Rek: I want you right there, before we speak.
Kay: First we take a seat at the upper tier.
Rek: I tell you.
Kay: Tell me.
Rek: Look at this mouth.
Rek: I submit it to you.
Kay: I place the words.
Rek: What’s the capacity?
Rek: For us to share.
Rek: Look at this mouth.
Kay: I still can’t believe.
Kay: It’s huge.
Kay: You will have to say it again.
Rek: It’s gonna suck for you.
Kay: I have to leave you now.
Rek: I’m gonna call you first.
Kay: You can’t, I’m in the library.
Rek: Can you answer and not speak?
Kay: I could.
Rek: I’ll describe it for you.
Kay: Wait, I put my earphones on.
Kay: I won’t say a word.
Kay: Just for a moment I was afraid of your voice. I mean, it’s the very same mouth.
Sprachanruf 4:34 min
Rek: Shit. I’m worried I fucked up.
Kay: I just couldn’t take any more. My ears.
Rek: I might burst.
Rek: I have a meeting in forty minutes.
Rek: I beg you.
Kay: It’s not about release.
Rek: I beg you.
Kay: Hold it, take it and use it for the script.
Rek: I have a meeting in twenty minutes
Rek: I am going somewhere private or it’ll be a disaster.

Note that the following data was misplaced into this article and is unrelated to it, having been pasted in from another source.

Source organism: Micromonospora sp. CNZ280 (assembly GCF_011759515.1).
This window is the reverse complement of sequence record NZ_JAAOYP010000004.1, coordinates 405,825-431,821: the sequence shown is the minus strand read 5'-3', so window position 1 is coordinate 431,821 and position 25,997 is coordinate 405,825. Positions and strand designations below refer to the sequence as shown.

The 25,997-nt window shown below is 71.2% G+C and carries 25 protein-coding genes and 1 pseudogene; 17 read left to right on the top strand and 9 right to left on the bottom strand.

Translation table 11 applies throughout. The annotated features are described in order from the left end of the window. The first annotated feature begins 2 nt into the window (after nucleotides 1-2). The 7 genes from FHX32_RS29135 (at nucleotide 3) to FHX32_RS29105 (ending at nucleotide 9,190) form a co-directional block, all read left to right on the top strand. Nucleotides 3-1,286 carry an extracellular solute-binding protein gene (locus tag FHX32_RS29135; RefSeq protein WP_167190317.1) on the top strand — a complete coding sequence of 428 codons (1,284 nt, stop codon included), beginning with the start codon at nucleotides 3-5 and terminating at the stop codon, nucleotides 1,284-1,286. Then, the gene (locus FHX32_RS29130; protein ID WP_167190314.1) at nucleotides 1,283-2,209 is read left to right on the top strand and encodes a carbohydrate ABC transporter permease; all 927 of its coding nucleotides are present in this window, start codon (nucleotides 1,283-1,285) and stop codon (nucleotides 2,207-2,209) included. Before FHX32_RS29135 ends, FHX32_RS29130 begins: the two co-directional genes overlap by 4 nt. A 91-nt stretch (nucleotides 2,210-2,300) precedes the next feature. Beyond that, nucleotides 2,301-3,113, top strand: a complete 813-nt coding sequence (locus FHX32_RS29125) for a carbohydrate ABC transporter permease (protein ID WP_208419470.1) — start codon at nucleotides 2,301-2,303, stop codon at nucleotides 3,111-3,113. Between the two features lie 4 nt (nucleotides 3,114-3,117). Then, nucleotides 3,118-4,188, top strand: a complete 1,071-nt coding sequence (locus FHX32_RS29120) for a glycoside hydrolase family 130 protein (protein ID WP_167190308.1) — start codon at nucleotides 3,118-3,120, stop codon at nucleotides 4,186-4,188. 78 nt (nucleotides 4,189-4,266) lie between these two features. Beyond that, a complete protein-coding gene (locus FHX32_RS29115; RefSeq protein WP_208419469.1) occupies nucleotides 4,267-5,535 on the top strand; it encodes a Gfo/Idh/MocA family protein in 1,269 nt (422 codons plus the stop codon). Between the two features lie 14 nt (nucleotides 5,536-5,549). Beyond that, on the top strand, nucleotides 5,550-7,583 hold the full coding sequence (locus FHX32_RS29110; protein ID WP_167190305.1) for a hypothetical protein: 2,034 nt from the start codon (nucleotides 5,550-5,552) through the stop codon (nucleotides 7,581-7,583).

Rek: Talk to me please please please.
Kay: I’m on the tram. It’s full.
Rek: I am a bit, um, full on. I’m gonna call you.
Kay: I will disconnect.
Rek: Gimme some script.
Rek: I’m close.
Rek: You’re so cruel.
Kay: Is this you?
Rek: Believe it or not, this was me only three years ago.
Kay: What happened to the boy?
Rek: Been a tough ride.
Kay: What kind of drugs.
Rek: Why do you ask? You use?
Kay: I mean your face, then and now.
Rek: Go on.
Kay: No, you tell me please.
During the 1700s Glaswegians developed a taste for snuff, inhaled or “snuffed” into the nasal cavity, delivering a swift hit of nicotine and a lasting flavoured scent. Pipe smoking instead was viewed as unrefined. Snuff used to be a luxury commodity which only few could afford. Glasgow made its own variety but many wealthy people preferred German snuff.
Kay: Would you shave so I find the place?
Rek: Take a walk to Shawlands.
Rek: Find the Gorbals. My family is from there one generation back.
The word may be related to the Latin word garbale (sheaf), found in the Scots term garbal teind (tenth sheaf), a tithe of corn given to a parish rector. The taking of garbal teind was a right given to George Elphinstone in 1616 as part of his 19-year lease. The placename would therefore mean “the Sheaves“.
Kay: Stop it, please.
Kay: It makes me mad.
Rek: Why mad? What makes you mad?
Kay: You fucking move me from that fucking distant town.
Rek: Is that a bad thing? You move me, too.
Kay: Where am I?
Rek: The pulsing. That’s you.
Rek: Trust me that I’m to be deployed for your absolute pleasure.